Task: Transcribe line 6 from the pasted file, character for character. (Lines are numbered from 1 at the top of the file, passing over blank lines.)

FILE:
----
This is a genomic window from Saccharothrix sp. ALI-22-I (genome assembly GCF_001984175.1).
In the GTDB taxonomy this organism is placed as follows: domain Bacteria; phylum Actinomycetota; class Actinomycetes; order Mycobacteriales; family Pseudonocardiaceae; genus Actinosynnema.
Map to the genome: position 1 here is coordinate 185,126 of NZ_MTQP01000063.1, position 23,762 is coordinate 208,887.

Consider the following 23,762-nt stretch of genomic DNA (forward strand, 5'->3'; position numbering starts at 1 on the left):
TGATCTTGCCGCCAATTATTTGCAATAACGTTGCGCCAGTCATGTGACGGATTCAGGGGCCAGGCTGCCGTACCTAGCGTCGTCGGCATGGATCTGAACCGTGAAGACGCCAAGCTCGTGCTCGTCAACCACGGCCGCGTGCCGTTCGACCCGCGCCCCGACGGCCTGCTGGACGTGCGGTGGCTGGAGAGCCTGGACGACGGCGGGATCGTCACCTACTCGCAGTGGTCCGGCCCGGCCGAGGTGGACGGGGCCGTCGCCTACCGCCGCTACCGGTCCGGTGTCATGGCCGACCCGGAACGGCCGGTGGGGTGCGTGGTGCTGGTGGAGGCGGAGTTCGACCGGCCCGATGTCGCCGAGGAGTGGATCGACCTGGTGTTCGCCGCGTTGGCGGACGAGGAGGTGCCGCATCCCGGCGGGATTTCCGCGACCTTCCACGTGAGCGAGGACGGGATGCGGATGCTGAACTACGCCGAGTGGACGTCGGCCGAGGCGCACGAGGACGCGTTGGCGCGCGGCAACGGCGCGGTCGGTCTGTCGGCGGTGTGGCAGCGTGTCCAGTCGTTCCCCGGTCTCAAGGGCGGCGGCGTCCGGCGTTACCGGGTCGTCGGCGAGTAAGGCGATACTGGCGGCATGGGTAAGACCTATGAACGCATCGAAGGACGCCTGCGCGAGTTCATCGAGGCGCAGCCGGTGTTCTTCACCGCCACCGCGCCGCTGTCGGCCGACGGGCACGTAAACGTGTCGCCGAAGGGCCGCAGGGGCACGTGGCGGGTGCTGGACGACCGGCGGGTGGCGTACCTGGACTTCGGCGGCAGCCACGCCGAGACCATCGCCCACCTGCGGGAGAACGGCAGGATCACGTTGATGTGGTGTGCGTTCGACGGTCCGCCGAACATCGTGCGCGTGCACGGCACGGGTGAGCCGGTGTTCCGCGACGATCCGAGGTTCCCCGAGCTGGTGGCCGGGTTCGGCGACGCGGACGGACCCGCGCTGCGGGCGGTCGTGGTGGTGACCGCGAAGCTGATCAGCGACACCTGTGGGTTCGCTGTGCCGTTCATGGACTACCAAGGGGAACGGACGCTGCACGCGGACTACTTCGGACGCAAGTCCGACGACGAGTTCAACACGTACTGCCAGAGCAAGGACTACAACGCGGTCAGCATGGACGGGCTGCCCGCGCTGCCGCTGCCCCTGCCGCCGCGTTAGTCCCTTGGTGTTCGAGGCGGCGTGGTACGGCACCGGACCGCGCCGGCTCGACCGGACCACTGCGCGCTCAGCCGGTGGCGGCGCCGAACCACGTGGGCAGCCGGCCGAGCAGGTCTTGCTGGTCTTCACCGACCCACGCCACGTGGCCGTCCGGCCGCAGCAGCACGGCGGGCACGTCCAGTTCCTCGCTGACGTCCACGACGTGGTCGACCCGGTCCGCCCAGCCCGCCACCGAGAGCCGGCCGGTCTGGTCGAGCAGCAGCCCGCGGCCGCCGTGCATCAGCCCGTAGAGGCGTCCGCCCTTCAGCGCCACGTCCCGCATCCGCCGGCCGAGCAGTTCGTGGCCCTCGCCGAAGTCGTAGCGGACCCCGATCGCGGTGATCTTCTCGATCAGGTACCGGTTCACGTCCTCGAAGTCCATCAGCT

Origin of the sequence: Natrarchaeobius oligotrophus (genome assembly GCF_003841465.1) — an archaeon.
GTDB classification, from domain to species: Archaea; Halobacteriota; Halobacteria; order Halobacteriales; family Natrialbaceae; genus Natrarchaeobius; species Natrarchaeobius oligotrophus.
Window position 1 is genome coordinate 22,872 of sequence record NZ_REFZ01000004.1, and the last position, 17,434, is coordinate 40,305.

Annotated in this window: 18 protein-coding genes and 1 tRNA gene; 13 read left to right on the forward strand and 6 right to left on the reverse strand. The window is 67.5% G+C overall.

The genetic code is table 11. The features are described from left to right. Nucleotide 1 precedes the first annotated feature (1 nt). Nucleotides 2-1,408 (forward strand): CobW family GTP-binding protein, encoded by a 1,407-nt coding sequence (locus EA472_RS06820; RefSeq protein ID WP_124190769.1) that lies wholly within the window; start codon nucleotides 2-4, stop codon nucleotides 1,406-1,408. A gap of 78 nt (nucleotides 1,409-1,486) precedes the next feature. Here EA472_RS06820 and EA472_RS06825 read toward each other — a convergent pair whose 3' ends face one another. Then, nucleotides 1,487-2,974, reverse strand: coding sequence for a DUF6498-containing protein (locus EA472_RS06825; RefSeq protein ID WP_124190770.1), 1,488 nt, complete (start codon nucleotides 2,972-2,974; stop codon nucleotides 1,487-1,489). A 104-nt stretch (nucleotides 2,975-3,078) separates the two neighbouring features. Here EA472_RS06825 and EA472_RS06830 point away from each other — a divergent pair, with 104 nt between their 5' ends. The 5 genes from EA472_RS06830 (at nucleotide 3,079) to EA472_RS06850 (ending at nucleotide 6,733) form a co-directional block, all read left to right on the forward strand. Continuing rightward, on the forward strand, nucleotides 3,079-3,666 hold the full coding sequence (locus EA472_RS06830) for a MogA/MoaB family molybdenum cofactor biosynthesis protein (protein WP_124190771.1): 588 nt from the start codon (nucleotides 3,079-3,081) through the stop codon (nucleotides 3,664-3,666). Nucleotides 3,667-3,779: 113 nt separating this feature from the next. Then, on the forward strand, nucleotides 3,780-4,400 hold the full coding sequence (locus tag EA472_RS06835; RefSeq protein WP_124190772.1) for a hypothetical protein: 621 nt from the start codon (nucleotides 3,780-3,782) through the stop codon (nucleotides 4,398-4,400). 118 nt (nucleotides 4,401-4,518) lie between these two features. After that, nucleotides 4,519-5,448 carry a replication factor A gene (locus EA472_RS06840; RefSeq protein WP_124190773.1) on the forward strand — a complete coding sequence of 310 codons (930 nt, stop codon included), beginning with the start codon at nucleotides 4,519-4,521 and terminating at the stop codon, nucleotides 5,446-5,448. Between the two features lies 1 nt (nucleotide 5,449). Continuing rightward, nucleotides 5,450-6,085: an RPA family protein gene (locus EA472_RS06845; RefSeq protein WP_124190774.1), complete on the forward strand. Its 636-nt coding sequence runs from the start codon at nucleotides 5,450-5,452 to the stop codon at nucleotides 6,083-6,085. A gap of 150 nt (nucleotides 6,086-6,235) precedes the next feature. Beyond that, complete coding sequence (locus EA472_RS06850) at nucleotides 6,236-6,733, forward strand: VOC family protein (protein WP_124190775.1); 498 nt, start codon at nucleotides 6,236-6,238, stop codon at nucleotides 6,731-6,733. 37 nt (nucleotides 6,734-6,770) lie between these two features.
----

Origin of the sequence: Natrarchaeobius oligotrophus (genome assembly GCF_003841465.1) — an archaeon.